Lewis will be back on the beat after a holiday, says star

Kevin Whately

Kevin Whately

First published in News by

AFTER playing Oxford copper Robbie Lewis for more than a quarter of a century, Kevin Whately says it’s time to take a break, but believes he’ll be back filming next year.

Whately, right, has played Lewis on and off for 26 years, first as the sidekick to the late John Thaw in Inspector Morse and, since 2006, in his own spin-off Lewis, as boss to Laurence Fox’s DS Hathaway.

News that he wanted a break initially “horrified” the show's producers.

“Laurence and I told them this time last year that we wanted to finish it,” says Whately.

“I think both of us wouldn’t have minded going under a bus but they said, ‘Well we’re not going to kill you off' so we’ve agreed to have a sabbatical."

Whately thinks they’ll film more in 2014 and there are the remaining episodes of the current series, now showing on ITV1 on Monday nights, to enjoy.

The time feels right, as Whately, who turns 62 next month, notes: “I’m police retirement age and I’m sure Lewis would be thinking about that or would be kicked out anyway.”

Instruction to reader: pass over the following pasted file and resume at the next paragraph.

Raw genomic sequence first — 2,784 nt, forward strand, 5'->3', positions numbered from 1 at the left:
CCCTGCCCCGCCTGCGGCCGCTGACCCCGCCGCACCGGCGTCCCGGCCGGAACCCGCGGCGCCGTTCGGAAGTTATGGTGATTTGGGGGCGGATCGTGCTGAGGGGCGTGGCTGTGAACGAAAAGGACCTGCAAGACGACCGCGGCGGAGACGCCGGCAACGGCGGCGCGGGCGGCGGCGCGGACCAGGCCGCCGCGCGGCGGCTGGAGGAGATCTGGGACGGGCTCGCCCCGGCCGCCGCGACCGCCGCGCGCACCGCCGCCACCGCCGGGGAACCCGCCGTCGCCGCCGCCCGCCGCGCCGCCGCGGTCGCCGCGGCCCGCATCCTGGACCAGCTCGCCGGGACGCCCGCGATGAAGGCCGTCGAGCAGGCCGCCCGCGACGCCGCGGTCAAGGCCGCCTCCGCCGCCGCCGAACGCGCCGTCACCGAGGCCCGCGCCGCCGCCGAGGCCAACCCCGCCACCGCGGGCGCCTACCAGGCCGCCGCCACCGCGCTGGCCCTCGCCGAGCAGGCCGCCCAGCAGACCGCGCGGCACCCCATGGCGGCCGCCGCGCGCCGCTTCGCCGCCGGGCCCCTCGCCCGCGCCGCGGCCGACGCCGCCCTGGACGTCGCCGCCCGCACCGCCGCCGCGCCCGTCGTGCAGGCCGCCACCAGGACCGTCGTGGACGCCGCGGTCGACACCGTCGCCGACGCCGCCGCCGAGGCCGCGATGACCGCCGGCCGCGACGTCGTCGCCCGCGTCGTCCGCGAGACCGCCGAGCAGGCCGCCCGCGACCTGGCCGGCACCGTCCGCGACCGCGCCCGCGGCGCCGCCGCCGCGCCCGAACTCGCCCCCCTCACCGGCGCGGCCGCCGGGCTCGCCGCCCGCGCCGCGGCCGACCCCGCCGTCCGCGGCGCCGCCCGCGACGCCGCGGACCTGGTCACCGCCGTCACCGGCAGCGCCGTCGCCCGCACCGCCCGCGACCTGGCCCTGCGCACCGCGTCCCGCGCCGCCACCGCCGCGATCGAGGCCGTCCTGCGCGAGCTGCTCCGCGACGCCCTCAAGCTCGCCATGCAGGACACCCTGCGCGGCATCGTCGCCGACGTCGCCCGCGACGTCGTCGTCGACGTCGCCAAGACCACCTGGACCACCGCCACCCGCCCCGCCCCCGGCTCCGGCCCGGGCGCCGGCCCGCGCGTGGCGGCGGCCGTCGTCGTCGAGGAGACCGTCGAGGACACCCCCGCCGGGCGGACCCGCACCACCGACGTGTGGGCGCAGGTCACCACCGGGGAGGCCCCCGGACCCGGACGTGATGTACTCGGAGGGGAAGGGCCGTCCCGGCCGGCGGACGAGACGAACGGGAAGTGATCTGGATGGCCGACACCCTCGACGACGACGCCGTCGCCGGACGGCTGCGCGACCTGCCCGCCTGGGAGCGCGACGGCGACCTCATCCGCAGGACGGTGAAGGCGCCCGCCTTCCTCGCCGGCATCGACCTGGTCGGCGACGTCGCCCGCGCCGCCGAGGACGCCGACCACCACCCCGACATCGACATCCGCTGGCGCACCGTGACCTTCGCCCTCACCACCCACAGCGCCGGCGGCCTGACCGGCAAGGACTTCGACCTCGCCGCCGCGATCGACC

Ironically, things have been looking up for Lewis of late and Whately is pleased “to see him get some personal happiness in his life”.

Given the show’s success, it’s surprising to hear Whately was initially tentative about signing up.

“I didn’t like the idea at all,” he says.

In the end, he agreed to film a one-off show “to see if we were laughed out of court.”

Seven years on, the show is distributed all over the world and attracts an international gathering of ‘groupies’ when filming in Oxford.

Whately says: “I didn’t know if he was interesting enough to carry a film or an entire series of films.

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“I just thought he was a donkey and more of a sounding board essentially.”

Inspector Morse was of course John Thaw’s show and Whately talks fondly of the actor who died of throat cancer in 2002.

He said: “He insisted we share a dressing room. It was something he’d done with Dennis Waterman [in The Sweeney] and it meant we were always together, chewing the fat and maybe running through scenes together.

“It was a really great thing of him because I didn’t have any status in those days and I was so inexperienced.

“I learned everything from John. I just thought he was the best screen actor this country's ever produced.”

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